The priority right for floating charges is being converted into a right of priority in 55 per cent of all property. With this alteration, it will not matter whether the accounts receivable of the business are converted into liquid funds immediately prior to a bankruptcy.

The right of priority for tax claims is being abolished. Such proposal has been presented many times, the first time in 1970. However, the Government has constantly opposed such abolition. The main reasons cited have been that the State cannot refrain from giving credit and cannot freely choose its debtors, that the State finances would be detrimentally affected, that the debt collection would become tougher and that tax morals would be affected. The proposal has now been realized, but the State will be compensated as a consequence of the other legislative changes, primarily the conversion of floating charges.

The right of priority for wage claims is restricted to wages which accrued during a period of three months prior to the filing of the bankruptcy petition until one month after granting the petition, subject to a ceiling of ten times the statutory base amount (currently approximately SEK 39 000, i.e. 390 000). These claims and claims for wages following notice of dismissal, which correspond to what is paid pursuant to the Employment Protection Act, i.e. for a period not exceeding eight months, are protected through a State wage guarantee with a ceiling of four times the statutory base amount. The rights of priority for the wage claims dealt with above seldom have significance for the employee. In most cases, all assets are used up for creditors with superior rights of priority and, therefore, the wage guarantee is of central importance. If an employee whose employment has been terminated works for the estate after one month after the granting of the bankruptcy petition, the wages will be paid from the estate without the possibility of utilising the wage guarantee.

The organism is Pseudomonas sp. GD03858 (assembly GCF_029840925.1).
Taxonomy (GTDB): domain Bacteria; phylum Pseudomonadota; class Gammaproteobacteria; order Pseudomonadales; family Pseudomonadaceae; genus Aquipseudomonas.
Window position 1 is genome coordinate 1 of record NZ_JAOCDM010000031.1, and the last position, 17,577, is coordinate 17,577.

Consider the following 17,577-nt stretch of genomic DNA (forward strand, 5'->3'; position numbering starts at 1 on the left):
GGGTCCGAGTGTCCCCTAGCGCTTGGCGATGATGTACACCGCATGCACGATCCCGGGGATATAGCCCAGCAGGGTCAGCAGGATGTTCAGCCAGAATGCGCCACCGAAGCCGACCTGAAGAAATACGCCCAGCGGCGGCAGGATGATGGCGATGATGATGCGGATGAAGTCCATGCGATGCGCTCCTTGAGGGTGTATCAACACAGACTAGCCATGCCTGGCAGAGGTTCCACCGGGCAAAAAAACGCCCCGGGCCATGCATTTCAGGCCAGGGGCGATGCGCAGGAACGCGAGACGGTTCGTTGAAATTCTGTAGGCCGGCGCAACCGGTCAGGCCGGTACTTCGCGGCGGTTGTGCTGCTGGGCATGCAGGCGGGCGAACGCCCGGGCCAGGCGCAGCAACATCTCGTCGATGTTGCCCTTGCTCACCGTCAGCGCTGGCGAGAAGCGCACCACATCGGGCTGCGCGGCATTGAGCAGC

The purposes with the new legislation

As stated in the preamble, the primary reasons for the new legislation in this area is to facilitate for certain companies, that have a solid business concept to carry through composition negotiations and avoid bankruptcy. The underlying thought is that the State will have revenues instead of costs by keeping the company alive and the employees as tax payers’. The owners and employees will also profit from this.

Another thought is to strengthen the employee’s wage protection in the bankruptcy by increasing the ceiling for right of priority for wage claims to ten times the statutory base amount together with increasing the ceiling for State wage guarantee to four times the statutory base amount.

The new legislation will also equalize competition between companies that are run by the estate in bankruptcy and other companies. Such competition is unsound, since bankruptcy estates, if they have the possibility to run the company without having to pay wages to the dismissed employees who are compensated from the wage guarantee during their period of notice, could drive ordinary companies out of competition.

Another expectation with the new legislation is that it will contribute to that decisions with respect to loans are focused more on the borrower’s repayment abilities than on security. Bankruptcies and business compositions involve costs for owners, employees, suppliers and the State, which should be avoided through investigation into credit rating based on the ability of reimbursement and on better credit follow-up.

The content of this article is intended to provide a general guide to the subject matter. Specialist advice should be sought about your specific circumstances.